The CTC contacted Prospective Parliamentary Candidates to gauge their support for cycling, with disappointing results

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If the number of replies is representative of the support for cycling, then barely a sixth of recently elected MPs have pledged to support cycling.

Out of 3,286 Prospective Parliamentary Candidates (PPCs) contacted, 1,058 responded to CTC’s Vote Bike campaign during the General Election, a survey from the UK’s largest cycling charity intended to get would-be politicians committed to improving cycling.

Of those elected, only 114 MPs backed cycling – just about one in six of those who will occupy the benches in the House of Commons.

The CTC wrote to all PPCs to gauge their stance on cycling infrastructure, funding, and ambition for growth, road safety and positive promotion. Voters could also send reminders to their local PPCs, with the charity reporting that 22 per cent of candidates were ‘strongly in favour of cycling’.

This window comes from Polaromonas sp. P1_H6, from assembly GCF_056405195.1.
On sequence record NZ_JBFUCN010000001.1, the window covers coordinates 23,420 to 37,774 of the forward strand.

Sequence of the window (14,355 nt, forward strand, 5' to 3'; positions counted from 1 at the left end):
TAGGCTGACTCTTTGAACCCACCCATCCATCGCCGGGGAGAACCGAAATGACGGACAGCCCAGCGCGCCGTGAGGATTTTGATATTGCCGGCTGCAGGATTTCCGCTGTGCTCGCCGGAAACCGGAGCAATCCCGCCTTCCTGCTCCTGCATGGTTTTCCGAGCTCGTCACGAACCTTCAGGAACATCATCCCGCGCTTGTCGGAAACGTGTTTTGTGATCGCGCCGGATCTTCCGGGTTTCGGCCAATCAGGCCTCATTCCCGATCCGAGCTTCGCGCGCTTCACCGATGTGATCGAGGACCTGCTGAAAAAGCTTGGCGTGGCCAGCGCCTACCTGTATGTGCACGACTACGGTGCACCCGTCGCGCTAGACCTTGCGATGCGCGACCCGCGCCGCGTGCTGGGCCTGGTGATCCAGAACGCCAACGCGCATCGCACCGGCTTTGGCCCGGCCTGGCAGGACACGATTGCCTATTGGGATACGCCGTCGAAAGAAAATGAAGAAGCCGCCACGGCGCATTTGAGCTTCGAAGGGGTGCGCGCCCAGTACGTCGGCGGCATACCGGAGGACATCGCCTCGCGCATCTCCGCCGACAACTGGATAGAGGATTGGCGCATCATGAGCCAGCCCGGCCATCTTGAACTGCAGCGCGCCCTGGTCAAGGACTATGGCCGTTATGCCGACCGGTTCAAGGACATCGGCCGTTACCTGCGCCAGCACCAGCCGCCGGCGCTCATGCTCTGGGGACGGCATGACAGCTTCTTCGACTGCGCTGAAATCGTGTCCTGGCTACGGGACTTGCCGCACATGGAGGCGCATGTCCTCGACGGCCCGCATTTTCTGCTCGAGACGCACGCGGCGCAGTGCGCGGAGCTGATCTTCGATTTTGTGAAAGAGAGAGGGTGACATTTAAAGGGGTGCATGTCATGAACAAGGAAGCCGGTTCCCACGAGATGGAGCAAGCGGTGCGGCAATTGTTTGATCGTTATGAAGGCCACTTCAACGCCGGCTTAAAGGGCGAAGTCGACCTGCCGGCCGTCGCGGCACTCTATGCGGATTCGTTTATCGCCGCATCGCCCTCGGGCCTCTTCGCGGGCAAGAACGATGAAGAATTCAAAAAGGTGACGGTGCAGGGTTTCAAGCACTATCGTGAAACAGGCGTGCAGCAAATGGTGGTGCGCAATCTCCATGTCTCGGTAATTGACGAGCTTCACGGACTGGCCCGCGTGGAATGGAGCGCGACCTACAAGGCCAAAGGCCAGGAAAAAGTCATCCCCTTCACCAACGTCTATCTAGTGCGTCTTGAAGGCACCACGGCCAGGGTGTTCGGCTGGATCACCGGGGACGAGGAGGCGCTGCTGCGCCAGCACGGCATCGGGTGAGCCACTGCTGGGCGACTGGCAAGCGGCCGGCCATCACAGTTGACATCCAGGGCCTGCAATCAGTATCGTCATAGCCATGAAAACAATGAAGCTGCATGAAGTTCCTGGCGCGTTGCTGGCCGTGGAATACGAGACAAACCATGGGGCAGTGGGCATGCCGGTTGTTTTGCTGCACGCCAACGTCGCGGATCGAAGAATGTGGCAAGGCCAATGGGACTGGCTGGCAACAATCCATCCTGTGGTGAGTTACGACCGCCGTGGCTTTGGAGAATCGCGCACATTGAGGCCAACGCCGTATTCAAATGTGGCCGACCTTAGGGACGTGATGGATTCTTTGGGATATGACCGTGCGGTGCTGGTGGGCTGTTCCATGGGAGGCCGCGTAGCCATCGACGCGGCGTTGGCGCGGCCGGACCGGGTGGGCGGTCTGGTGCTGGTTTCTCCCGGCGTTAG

But that number does not equal the support in the now-confirmed Parliament and considering that the Cycling and Walking Investment Strategy was introduced towards the end of the last Parliament, this figure signals that there is still a lot to do make cycling a national issue.

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“It’s now down to our new MPs and Prime Minister to deliver on the spending and other Vote Bike commitments they made to their constituents. This is vital if we are to at last start to Get Britain Cycling,” Roger Geffen, CTC Campaigns & Policy Director commented.

Praising the Prime Minister, David Cameron, for voicing his support for cycling, the charity was upbeat about the future of cycling in the country.

Mr Geffen added: “Following the announcement of a Cycling and Walking Investment Strategy at the end of the last parliament, the future of cycling is looking much more positive.”